Sports

Men’s basketball hits the road in pursuit of top seed

Win against Harvard would land Bears atop Ancient Eight, quelling talks of Crimson domination

By
Senior Staff Writer
Friday, February 7, 2014

Lelend King ’17 will come off the bench and provide an infusion of scoring on the offensive end, as well as interior toughness on the defensive side of the ball against Harvard and Dartmouth this weekend.

Riding a three-game winning streak, the Bears enter their toughest weekend of conference play this season. Bruno will compete for first place in the Ivy League against Harvard Friday in the Lavietes Pavilion — where the Crimson hold a 19-game home winning streak, the nation’s 6th longest — before traveling to Hanover to take on Dartmouth Saturday.

Harvard (17-3, Ivy 4-0) is no stranger to the top of the Ivy standings — the Crimson have reached 4-0 in league play for each of the last four seasons. Dartmouth (9-9, 2-2), a surprise contender this season, has already knocked off traditional powerhouses Penn and Princeton.

“These are going to be really big games,” said Steven Spieth ’17. “Every game is a championship game in the Ivy League. We’re going to play good defense, knock down some shots, and I think we’ll have a good chance to beat both of these teams.”

The Bears (11-7, 3-1) are coming off an impressive weekend, having toppled Cornell and Columbia on back-to-back nights. Spieth accompanied a career-high 18 points against Cornell with a leading role on the team’s defense, which helped last weekend’s opponents to 20 percent from beyond the arc.

“(Spieth) is playing a ton of minutes,” said Head Coach Mike Martin ’04. “We ask him to guard the other team’s best player most nights. He’s really versatile, and he does a lot of things to help us win.”

Spieth, the reigning Ivy Rookie of the Week, will have his hands full, as he matches up with Harvard’s Wesley Saunders, a contender for Ivy Player of the Year.

Saunders nets 15.2 per game — the 5th best average in the conference — and shoots a stellar 79 percent from the free throw line. He also contributes 5.2 boards, 3.9 assists and a league-leading 2.2 steals per game.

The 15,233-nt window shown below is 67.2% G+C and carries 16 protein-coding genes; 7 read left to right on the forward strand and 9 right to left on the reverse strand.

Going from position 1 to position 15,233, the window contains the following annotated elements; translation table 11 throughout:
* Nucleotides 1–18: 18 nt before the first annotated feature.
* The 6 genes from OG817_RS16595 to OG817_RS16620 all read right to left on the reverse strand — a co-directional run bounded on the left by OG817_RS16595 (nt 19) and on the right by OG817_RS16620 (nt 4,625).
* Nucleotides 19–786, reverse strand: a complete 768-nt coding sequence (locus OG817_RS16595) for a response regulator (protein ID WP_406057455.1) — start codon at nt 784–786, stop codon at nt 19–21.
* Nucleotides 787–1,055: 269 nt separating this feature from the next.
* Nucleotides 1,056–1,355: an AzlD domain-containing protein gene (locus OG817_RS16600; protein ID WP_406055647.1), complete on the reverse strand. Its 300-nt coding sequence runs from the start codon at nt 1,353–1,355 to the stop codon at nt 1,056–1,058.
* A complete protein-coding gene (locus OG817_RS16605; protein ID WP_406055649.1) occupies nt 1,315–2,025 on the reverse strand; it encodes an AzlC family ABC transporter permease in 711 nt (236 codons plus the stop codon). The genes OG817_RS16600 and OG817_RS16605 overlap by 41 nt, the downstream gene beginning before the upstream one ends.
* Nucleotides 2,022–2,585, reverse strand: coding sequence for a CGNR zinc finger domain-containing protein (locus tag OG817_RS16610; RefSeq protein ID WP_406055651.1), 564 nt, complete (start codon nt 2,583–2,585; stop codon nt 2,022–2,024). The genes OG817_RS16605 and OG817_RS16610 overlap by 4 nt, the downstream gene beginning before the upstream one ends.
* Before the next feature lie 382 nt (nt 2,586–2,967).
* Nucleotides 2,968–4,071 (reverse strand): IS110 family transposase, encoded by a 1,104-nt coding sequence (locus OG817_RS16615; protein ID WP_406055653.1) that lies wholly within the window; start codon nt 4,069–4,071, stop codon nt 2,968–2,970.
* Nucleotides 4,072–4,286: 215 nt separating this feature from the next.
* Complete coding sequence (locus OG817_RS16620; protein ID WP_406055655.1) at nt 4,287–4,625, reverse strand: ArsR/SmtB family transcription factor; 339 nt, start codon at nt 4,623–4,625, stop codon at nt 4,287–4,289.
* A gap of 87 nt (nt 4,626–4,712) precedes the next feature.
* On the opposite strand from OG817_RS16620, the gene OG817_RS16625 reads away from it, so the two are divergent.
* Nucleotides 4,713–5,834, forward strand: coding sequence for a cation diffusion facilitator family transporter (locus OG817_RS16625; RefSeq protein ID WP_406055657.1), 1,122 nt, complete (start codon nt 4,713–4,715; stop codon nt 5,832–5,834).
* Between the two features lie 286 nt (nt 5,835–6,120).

Last weekend against Princeton, Saunders notched 24 points, nine rebounds, seven assists and three steals, leading the team in all four categories. No Harvard player had accomplished that feat since NBA-star Jeremy Lin did so over five years ago.

“He’s a lock for first team all-conference,” said Spieth. “I have a tough task, but I’m feeling up to it and hopefully I can try to shut him down.”

In addition to trying to keep Saunders and other scoring threats in check, Bruno will be tested on the boards. Harvard and Dartmouth rank second and third in offensive rebounding, while the Bears have pulled down a league-leading 40.4 total rebounds per game — good for 15th in the nation.

Dartmouth relies on their center Gabas Maldunas — who is tied with Rafael Maia ’15 for the most rebounds in the conference at 8.5 per game — to create second chance opportunities. Harvard employs a rebounding-by-committee style, with three players averaging over five boards per game.

“These games are going to be decided by rebounding this weekend,” Spieth said. “(Harvard and Dartmouth) are really strong offensive rebounders, so we have to box out. We have to limit them to one shot per possession.”

Spieth echoed Martin’s philosophy of contesting every shot on defense but noted that even the best defensive possession is a waste of effort if the team doesn’t box out and allows second-chance points. Spieth added that winning the rebounding battle is a goal for the team in every game they play.

The Bears have successfully out-rebounded opponents in 12 of their 18 games this season. By consistently winning the battle on the boards, the Bears have been able to limit teams to single shot attempts on most possessions. This edge allows Bruno to pull away from opponents early and sit on the lead for the majority of the game.

Of the squad’s 11 wins this season, just three have come by less than ten points. The Bears would like to continue to avoid down-to-the-wire games in which free-throw shooting becomes essential to victory. Brown has earned the worst free-throw shooting percentage in the league ­— about 64 percent — while Harvard excels from the charity stripe, hitting nearly 75 percent of their shots.

“We certainly work on (free throws) every day,” Martin said. “We do have a few guys that we would feel very confidently about shooting late game pressure free throws. … It’s our job as a coaching staff to make sure those guys have the ball in the their hands late in the game.”

Martin is referencing co-captains Cedric Kuakumensah ’16 and Sean McGonagill ’14, the team’s two best free-throw shooters. If the games this weekend are decided by a few points, look for McGonagill and Kuakumensah to touch the ball frequently in the closing minutes.

Despite poor free-throw shooting, the Bears have one of the better offenses in the league, averaging the third-most points per game and featuring a dominant inside attack that contributes 52 percent of the team’s points from the field in league play.

“We have the best offensive game inside the paint in the Ivy League,” Spieth said. “We’re going to play unselfish and try to impose ourselves in the post. We’ll get the ball down low, play inside-out, free-up shooters and knock down some shots on the outside. … It’s going to be a fun weekend.”

  • localreader

    Research your stories dude – Maldunas is done for the season – has been out for weeks